Chapter 6: Functionalism with Blocks and Procs
Chapter 7: Using, Optimizing, and Testing Functional Techniques
Chapter 8: HTML and XML Tools
Chapter 9: More Complex Utilities and Tricks Part I
Chapter 10: More Complex Utilities and Tricks Part II
Chapter 11: CGI and the Web
Chapter12: RubyGems and Rails Preparation
Chapter 13: A Simple Rails Project
Appendix: How Does Ruby Compare to Other Languages?

View the detailed Table of Contents (PDF)
View the Index (PDF)


"All told, [Ruby by Example] is yet another great book from No Starch Press. I enjoyed reading it, and I sharpened my Ruby skills along the way."
LinuxWorld (Read More)

"Regardless of your leanings or preferences, if you believe learning Ruby is in your future, pick up a copy of this book. You'll start acquiring hands-on experience from the very beginning."
Linux Magazine

Kevin Baird, author of Ruby by Example, talks with Dr. Dobb's Journal about the Ruby language and its place among other high-level scripting languages.
Click here to listen to the podcast.

"The real subject matter [of Ruby by Example] is an introduction to Ruby from a functional programming perspective. This is a huge bonus. There are many books about Ruby that emphasize its OO features, but too few with a clear, succinct, powerful approach to functional programming."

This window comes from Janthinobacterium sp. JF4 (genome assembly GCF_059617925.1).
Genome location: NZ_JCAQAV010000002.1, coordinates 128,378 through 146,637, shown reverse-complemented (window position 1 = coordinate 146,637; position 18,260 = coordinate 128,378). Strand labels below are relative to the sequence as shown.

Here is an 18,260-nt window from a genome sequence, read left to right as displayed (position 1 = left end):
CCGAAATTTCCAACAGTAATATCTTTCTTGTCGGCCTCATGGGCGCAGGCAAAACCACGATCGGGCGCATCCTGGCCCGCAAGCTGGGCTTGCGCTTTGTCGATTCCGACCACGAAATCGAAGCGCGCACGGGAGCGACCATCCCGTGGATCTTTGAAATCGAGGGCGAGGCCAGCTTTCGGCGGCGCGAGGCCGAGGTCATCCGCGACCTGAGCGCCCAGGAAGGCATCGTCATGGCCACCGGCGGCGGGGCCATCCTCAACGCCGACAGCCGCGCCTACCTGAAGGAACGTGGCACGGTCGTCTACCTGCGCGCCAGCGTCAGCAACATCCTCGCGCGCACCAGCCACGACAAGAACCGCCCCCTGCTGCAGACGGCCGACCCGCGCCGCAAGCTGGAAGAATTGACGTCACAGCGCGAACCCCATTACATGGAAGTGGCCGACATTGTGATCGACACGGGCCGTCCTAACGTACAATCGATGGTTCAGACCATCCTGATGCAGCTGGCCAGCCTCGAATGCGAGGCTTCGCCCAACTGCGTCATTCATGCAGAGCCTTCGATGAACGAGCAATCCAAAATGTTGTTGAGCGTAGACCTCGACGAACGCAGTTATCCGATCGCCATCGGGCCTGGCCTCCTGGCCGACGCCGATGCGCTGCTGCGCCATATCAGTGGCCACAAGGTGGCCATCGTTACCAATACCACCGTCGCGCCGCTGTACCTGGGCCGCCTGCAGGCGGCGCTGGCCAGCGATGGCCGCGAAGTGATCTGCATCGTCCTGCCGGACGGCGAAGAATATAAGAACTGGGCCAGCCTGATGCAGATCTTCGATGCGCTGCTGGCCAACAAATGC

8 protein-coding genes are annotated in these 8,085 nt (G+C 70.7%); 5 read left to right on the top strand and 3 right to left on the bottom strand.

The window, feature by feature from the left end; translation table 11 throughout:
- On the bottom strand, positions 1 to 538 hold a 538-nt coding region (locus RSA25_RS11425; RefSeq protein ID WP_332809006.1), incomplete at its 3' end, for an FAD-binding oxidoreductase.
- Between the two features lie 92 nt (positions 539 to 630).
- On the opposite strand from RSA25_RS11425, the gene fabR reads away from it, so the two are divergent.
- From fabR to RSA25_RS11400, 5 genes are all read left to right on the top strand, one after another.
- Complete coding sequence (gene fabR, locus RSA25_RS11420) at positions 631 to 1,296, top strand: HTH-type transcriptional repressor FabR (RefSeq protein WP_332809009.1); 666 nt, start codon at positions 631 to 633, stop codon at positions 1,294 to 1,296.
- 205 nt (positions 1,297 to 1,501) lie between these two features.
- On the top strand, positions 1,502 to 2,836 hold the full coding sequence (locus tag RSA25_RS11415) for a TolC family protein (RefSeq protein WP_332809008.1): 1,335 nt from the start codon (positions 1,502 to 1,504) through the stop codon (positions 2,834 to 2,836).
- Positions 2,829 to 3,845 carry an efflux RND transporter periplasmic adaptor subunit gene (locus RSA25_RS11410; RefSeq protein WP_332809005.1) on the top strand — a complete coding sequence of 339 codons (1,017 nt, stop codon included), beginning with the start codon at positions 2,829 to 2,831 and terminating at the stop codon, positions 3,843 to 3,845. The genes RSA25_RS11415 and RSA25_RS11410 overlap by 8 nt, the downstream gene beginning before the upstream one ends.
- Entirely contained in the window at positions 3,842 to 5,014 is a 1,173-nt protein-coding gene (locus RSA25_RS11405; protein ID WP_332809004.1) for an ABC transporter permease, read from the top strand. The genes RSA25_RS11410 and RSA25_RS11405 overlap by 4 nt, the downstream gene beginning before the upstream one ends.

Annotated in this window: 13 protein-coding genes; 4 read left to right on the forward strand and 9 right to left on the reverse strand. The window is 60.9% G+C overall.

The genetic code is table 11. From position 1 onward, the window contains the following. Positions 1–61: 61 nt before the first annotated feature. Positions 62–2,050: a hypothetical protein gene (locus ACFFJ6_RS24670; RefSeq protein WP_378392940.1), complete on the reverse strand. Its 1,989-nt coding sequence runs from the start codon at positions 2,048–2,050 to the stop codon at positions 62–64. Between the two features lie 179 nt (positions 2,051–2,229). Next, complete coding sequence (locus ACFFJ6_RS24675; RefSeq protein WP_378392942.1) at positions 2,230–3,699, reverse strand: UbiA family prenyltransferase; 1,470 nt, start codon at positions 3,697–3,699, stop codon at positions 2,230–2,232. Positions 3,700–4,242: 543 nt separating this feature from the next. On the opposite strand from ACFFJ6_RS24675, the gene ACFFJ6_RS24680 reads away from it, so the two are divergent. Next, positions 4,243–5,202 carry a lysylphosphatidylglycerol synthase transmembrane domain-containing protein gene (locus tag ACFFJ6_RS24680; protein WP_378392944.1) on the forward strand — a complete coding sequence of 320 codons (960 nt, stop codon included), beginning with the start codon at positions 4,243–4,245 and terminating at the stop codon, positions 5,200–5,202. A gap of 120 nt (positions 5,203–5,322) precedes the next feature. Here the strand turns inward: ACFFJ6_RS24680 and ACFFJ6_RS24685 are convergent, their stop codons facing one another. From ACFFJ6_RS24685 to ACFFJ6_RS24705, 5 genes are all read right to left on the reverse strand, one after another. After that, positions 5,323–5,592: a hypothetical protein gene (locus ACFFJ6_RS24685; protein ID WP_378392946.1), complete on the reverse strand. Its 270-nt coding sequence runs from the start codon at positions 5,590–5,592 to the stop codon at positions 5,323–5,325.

Giles Bowkett (Read More)

"The book is aimed at being immediately accessible to all levels of Ruby programmers, however it has a very interesting slant towards the often overlooked functional programming strengths of Ruby. If you love your scripting languages served with a burst of lambdas and proc objects, or you're a fan of Haskell and Lisp, this book is for you." (Read More)

"If you're looking for a good book to help build your Ruby muscles, this is a good one to grab."
Pat Eyler (Read More)

"There is something to be said for Baird's 'let's dive in and try it out' approach. If you want to get quickly started with some hands-on Ruby coding, Ruby By Example is the way to go."
bitwise magazine (Read More)

"This book is an excellent resource for improving one's understanding of Ruby and using it more effectively."
Major Keary, Book News